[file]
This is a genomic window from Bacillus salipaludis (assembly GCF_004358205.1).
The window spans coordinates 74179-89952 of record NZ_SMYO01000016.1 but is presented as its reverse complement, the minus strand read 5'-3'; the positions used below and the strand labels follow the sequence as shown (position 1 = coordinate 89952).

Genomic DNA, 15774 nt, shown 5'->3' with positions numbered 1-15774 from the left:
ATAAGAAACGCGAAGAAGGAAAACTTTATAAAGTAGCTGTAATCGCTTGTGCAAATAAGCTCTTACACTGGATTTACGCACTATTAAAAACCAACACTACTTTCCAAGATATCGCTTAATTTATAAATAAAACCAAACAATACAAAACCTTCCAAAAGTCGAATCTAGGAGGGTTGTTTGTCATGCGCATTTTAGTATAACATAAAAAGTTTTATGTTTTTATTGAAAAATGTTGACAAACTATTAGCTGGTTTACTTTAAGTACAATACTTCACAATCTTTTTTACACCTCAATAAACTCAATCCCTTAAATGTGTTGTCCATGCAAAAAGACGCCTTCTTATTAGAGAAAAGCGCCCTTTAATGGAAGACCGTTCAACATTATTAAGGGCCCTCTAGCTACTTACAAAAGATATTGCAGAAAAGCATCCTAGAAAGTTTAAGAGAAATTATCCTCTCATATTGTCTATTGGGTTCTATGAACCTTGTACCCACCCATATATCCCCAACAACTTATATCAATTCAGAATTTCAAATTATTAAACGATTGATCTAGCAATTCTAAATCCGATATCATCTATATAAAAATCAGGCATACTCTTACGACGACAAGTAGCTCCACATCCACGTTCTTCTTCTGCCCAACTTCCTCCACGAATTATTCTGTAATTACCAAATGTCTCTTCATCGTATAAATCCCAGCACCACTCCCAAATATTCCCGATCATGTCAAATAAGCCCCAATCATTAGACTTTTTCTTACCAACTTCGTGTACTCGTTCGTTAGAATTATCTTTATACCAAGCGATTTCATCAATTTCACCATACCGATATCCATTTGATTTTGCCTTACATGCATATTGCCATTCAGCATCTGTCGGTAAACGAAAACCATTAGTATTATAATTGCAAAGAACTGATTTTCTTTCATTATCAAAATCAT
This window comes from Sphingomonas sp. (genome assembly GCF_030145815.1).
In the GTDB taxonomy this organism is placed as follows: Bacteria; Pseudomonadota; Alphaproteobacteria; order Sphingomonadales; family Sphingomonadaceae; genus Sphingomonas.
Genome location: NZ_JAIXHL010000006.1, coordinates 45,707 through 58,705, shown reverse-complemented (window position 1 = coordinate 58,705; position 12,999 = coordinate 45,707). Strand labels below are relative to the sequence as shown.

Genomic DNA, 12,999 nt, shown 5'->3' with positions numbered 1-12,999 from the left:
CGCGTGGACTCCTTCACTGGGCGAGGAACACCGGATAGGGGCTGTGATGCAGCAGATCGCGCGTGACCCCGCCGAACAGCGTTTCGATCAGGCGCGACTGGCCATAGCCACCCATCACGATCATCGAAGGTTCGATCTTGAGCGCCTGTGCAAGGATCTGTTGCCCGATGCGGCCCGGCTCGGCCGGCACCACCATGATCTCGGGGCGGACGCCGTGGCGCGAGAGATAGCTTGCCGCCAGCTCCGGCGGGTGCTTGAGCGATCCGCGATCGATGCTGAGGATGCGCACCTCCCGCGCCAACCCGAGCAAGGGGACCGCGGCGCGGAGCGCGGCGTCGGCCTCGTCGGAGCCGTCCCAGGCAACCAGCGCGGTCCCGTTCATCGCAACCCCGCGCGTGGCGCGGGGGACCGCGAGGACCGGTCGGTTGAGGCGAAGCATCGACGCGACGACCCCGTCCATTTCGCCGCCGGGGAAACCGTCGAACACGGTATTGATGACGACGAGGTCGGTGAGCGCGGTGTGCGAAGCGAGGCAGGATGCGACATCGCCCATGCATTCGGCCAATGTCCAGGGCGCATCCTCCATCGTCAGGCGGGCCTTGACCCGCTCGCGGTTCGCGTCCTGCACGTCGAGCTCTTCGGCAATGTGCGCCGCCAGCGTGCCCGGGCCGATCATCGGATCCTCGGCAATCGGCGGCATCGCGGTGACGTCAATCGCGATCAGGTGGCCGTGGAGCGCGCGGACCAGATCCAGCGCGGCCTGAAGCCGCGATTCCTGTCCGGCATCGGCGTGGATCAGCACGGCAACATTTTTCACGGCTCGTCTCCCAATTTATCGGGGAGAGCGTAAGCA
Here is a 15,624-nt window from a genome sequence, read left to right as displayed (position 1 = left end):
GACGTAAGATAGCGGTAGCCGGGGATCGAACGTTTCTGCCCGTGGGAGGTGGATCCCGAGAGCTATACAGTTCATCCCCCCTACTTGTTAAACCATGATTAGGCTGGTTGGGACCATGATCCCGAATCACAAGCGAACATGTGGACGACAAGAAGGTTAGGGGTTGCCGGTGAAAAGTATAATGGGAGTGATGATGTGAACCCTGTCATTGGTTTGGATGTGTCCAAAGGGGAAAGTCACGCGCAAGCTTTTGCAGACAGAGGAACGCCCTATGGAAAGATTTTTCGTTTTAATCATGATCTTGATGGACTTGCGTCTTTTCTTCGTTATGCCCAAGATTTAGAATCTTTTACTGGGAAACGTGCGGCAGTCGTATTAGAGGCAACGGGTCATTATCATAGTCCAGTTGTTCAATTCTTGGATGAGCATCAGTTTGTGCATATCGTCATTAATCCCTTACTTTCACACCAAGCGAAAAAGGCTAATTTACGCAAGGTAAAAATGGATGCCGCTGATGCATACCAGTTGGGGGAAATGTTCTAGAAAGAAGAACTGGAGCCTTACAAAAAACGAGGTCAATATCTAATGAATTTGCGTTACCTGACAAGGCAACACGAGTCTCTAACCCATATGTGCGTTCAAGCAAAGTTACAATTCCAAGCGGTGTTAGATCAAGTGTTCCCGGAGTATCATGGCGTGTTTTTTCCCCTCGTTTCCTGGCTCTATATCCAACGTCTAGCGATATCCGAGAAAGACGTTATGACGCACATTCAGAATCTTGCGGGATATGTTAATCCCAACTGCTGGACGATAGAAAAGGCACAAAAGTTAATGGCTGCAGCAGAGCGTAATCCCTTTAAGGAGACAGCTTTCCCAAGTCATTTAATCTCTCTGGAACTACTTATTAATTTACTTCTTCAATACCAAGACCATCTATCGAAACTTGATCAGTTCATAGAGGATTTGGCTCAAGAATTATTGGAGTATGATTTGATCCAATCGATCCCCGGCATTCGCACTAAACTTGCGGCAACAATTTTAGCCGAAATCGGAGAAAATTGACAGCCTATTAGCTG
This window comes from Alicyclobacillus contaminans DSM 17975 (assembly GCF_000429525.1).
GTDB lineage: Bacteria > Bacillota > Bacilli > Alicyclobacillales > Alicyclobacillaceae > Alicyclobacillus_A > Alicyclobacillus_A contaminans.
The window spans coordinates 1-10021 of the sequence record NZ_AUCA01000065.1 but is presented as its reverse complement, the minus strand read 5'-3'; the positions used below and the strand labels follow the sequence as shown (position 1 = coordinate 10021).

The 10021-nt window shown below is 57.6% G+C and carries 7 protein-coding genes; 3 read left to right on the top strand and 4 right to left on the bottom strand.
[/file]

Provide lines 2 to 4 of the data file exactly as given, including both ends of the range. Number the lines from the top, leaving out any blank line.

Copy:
The window spans coordinates 74179-89952 of record NZ_SMYO01000016.1 but is presented as its reverse complement, the minus strand read 5'-3'; the positions used below and the strand labels follow the sequence as shown (position 1 = coordinate 89952).

Genomic DNA, 15774 nt, shown 5'->3' with positions numbered 1-15774 from the left:
ATAAGAAACGCGAAGAAGGAAAACTTTATAAAGTAGCTGTAATCGCTTGTGCAAATAAGCTCTTACACTGGATTTACGCACTATTAAAAACCAACACTACTTTCCAAGATATCGCTTAATTTATAAATAAAACCAAACAATACAAAACCTTCCAAAAGTCGAATCTAGGAGGGTTGTTTGTCATGCGCATTTTAGTATAACATAAAAAGTTTTATGTTTTTATTGAAAAATGTTGACAAACTATTAGCTGGTTTACTTTAAGTACAATACTTCACAATCTTTTTTACACCTCAATAAACTCAATCCCTTAAATGTGTTGTCCATGCAAAAAGACGCCTTCTTATTAGAGAAAAGCGCCCTTTAATGGAAGACCGTTCAACATTATTAAGGGCCCTCTAGCTACTTACAAAAGATATTGCAGAAAAGCATCCTAGAAAGTTTAAGAGAAATTATCCTCTCATATTGTCTATTGGGTTCTATGAACCTTGTACCCACCCATATATCCCCAACAACTTATATCAATTCAGAATTTCAAATTATTAAACGATTGATCTAGCAATTCTAAATCCGATATCATCTATATAAAAATCAGGCATACTCTTACGACGACAAGTAGCTCCACATCCACGTTCTTCTTCTGCCCAACTTCCTCCACGAATTATTCTGTAATTACCAAATGTCTCTTCATCGTATAAATCCCAGCACCACTCCCAAATATTCCCGATCATGTCAAATAAGCCCCAATCATTAGACTTTTTCTTACCAACTTCGTGTACTCGTTCGTTAGAATTATCTTTATACCAAGCGATTTCATCAATTTCACCATACCGATATCCATTTGATTTTGCCTTACATGCATATTGCCATTCAGCATCTGTCGGTAAACGAAAACCATTAGTATTATAATTGCAAAGAACTGATTTTCTTTCATTATCAAAATCAT